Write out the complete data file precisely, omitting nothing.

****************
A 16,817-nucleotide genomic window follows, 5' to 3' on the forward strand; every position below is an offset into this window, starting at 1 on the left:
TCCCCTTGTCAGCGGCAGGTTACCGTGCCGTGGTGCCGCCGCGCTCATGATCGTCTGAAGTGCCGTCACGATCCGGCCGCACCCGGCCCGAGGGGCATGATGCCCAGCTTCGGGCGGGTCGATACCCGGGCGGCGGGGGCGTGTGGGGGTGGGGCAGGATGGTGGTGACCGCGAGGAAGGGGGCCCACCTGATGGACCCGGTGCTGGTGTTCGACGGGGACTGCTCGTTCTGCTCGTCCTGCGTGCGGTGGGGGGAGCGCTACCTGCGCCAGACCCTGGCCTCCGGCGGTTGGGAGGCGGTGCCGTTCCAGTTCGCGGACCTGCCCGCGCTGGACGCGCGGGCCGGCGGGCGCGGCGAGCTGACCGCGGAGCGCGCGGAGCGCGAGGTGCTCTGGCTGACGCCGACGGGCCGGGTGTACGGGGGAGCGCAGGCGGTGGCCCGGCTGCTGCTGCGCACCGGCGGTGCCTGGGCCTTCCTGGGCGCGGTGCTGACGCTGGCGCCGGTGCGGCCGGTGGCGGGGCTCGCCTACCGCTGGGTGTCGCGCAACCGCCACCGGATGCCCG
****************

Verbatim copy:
A 16,817-nucleotide genomic window follows, 5' to 3' on the forward strand; every position below is an offset into this window, starting at 1 on the left:
TCCCCTTGTCAGCGGCAGGTTACCGTGCCGTGGTGCCGCCGCGCTCATGATCGTCTGAAGTGCCGTCACGATCCGGCCGCACCCGGCCCGAGGGGCATGATGCCCAGCTTCGGGCGGGTCGATACCCGGGCGGCGGGGGCGTGTGGGGGTGGGGCAGGATGGTGGTGACCGCGAGGAAGGGGGCCCACCTGATGGACCCGGTGCTGGTGTTCGACGGGGACTGCTCGTTCTGCTCGTCCTGCGTGCGGTGGGGGGAGCGCTACCTGCGCCAGACCCTGGCCTCCGGCGGTTGGGAGGCGGTGCCGTTCCAGTTCGCGGACCTGCCCGCGCTGGACGCGCGGGCCGGCGGGCGCGGCGAGCTGACCGCGGAGCGCGCGGAGCGCGAGGTGCTCTGGCTGACGCCGACGGGCCGGGTGTACGGGGGAGCGCAGGCGGTGGCCCGGCTGCTGCTGCGCACCGGCGGTGCCTGGGCCTTCCTGGGCGCGGTGCTGACGCTGGCGCCGGTGCGGCCGGTGGCGGGGCTCGCCTACCGCTGGGTGTCGCGCAACCGCCACCGGATGCCCG